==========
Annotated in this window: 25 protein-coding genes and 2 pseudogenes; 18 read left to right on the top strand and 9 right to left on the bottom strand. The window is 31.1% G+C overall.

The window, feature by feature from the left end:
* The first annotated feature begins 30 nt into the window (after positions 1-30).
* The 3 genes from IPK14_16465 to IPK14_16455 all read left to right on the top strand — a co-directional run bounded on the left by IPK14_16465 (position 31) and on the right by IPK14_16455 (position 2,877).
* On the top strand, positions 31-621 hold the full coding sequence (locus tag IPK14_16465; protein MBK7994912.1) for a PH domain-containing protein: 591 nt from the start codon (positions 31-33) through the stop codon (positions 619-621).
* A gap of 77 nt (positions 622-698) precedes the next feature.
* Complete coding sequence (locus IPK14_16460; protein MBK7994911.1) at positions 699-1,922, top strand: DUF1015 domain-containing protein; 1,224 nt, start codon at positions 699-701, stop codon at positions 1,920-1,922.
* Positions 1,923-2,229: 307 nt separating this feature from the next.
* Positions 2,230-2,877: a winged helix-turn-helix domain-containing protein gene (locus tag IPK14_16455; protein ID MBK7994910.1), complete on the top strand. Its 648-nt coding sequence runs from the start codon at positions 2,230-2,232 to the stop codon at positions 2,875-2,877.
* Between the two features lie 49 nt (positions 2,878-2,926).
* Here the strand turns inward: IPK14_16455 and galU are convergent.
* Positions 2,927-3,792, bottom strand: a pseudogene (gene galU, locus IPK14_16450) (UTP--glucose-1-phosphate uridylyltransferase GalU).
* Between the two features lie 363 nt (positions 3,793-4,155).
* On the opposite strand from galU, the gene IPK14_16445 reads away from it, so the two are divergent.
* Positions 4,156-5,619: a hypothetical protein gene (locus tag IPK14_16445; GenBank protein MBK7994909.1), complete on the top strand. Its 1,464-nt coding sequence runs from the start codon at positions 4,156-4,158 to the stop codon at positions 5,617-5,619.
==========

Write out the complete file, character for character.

Annotated in this window: 25 protein-coding genes and 2 pseudogenes; 18 read left to right on the top strand and 9 right to left on the bottom strand. The window is 31.1% G+C overall.

The window, feature by feature from the left end:
* The first annotated feature begins 30 nt into the window (after positions 1-30).
* The 3 genes from IPK14_16465 to IPK14_16455 all read left to right on the top strand — a co-directional run bounded on the left by IPK14_16465 (position 31) and on the right by IPK14_16455 (position 2,877).
* On the top strand, positions 31-621 hold the full coding sequence (locus tag IPK14_16465; protein MBK7994912.1) for a PH domain-containing protein: 591 nt from the start codon (positions 31-33) through the stop codon (positions 619-621).
* A gap of 77 nt (positions 622-698) precedes the next feature.
* Complete coding sequence (locus IPK14_16460; protein MBK7994911.1) at positions 699-1,922, top strand: DUF1015 domain-containing protein; 1,224 nt, start codon at positions 699-701, stop codon at positions 1,920-1,922.
* Positions 1,923-2,229: 307 nt separating this feature from the next.
* Positions 2,230-2,877: a winged helix-turn-helix domain-containing protein gene (locus tag IPK14_16455; protein ID MBK7994910.1), complete on the top strand. Its 648-nt coding sequence runs from the start codon at positions 2,230-2,232 to the stop codon at positions 2,875-2,877.
* Between the two features lie 49 nt (positions 2,878-2,926).
* Here the strand turns inward: IPK14_16455 and galU are convergent.
* Positions 2,927-3,792, bottom strand: a pseudogene (gene galU, locus IPK14_16450) (UTP--glucose-1-phosphate uridylyltransferase GalU).
* Between the two features lie 363 nt (positions 3,793-4,155).
* On the opposite strand from galU, the gene IPK14_16445 reads away from it, so the two are divergent.
* Positions 4,156-5,619: a hypothetical protein gene (locus tag IPK14_16445; GenBank protein MBK7994909.1), complete on the top strand. Its 1,464-nt coding sequence runs from the start codon at positions 4,156-4,158 to the stop codon at positions 5,617-5,619.